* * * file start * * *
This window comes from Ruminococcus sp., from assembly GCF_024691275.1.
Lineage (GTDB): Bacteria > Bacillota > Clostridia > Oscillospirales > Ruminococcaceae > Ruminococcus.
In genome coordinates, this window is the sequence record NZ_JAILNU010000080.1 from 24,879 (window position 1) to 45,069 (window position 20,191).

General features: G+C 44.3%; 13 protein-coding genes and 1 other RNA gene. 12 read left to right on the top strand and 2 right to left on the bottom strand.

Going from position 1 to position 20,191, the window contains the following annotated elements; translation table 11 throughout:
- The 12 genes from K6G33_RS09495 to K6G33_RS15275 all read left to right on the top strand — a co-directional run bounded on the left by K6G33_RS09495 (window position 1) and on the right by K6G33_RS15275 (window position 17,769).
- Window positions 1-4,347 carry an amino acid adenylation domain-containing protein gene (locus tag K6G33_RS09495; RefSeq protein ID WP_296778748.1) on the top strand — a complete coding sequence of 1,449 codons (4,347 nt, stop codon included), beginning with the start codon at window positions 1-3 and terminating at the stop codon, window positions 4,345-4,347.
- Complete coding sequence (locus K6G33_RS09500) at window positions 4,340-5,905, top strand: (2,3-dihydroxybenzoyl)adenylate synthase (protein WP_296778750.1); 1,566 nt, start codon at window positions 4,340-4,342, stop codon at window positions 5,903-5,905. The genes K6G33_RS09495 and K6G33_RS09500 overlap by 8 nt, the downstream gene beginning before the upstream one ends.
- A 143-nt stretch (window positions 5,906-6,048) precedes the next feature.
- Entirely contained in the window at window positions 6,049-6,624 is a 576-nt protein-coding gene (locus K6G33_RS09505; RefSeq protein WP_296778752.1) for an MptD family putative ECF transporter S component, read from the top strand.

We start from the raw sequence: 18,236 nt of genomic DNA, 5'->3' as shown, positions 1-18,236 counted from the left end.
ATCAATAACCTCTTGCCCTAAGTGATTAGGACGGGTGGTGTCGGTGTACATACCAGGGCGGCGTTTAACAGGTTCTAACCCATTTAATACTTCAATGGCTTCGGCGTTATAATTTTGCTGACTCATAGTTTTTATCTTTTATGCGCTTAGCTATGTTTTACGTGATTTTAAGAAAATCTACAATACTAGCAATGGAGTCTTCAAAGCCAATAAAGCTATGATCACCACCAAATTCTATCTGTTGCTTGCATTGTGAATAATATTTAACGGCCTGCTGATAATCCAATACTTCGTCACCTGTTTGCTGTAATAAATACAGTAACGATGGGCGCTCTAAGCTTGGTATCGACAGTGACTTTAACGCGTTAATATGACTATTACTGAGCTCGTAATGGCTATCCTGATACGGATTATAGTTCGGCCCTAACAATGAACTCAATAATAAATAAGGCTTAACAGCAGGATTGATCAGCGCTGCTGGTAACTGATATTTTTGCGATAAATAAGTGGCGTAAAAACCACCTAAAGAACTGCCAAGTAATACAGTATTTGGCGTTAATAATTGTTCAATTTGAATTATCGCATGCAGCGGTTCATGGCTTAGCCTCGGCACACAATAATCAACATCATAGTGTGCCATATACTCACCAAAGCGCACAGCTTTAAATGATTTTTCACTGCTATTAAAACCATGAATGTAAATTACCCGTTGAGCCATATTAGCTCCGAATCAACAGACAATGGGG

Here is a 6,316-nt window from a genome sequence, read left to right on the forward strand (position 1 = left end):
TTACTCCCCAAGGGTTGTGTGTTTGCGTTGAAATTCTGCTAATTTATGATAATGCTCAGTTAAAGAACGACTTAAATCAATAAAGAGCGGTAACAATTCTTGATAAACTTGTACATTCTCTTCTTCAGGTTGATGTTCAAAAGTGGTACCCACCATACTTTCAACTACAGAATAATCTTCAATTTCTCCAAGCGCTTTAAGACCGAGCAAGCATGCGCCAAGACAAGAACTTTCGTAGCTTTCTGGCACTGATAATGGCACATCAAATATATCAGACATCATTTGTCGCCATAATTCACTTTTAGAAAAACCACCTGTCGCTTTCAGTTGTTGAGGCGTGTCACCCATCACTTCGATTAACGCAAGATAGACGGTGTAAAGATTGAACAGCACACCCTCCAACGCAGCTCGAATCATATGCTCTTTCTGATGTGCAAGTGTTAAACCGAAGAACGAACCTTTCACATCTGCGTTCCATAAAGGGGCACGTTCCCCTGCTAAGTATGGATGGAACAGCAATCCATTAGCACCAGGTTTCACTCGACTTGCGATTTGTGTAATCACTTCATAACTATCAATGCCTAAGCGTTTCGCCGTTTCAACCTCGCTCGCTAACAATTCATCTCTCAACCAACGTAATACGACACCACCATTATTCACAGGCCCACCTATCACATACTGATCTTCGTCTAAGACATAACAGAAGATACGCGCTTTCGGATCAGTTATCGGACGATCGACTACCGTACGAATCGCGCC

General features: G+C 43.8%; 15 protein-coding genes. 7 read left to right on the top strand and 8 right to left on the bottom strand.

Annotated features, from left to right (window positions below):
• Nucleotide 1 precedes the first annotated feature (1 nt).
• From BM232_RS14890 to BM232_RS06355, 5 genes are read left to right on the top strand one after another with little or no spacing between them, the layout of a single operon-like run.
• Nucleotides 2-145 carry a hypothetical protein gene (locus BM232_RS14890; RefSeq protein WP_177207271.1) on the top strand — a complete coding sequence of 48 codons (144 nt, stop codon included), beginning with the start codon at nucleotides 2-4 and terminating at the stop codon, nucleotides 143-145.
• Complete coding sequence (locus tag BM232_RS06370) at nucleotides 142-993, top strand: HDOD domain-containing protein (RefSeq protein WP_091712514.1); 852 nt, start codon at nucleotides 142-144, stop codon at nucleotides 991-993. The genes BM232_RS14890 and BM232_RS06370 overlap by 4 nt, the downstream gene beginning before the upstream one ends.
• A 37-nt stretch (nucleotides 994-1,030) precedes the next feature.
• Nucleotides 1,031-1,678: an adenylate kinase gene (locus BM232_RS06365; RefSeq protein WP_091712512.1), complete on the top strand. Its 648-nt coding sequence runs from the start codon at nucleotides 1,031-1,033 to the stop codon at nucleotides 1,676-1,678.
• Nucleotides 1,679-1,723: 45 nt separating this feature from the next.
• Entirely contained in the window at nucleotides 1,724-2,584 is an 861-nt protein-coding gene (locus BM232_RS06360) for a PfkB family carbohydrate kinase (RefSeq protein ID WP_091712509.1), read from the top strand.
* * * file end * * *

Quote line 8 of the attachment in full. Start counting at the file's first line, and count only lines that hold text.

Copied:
- Complete coding sequence (locus K6G33_RS09500) at window positions 4,340-5,905, top strand: (2,3-dihydroxybenzoyl)adenylate synthase (protein WP_296778750.1); 1,566 nt, start codon at window positions 4,340-4,342, stop codon at window positions 5,903-5,905. The genes K6G33_RS09495 and K6G33_RS09500 overlap by 8 nt, the downstream gene beginning before the upstream one ends.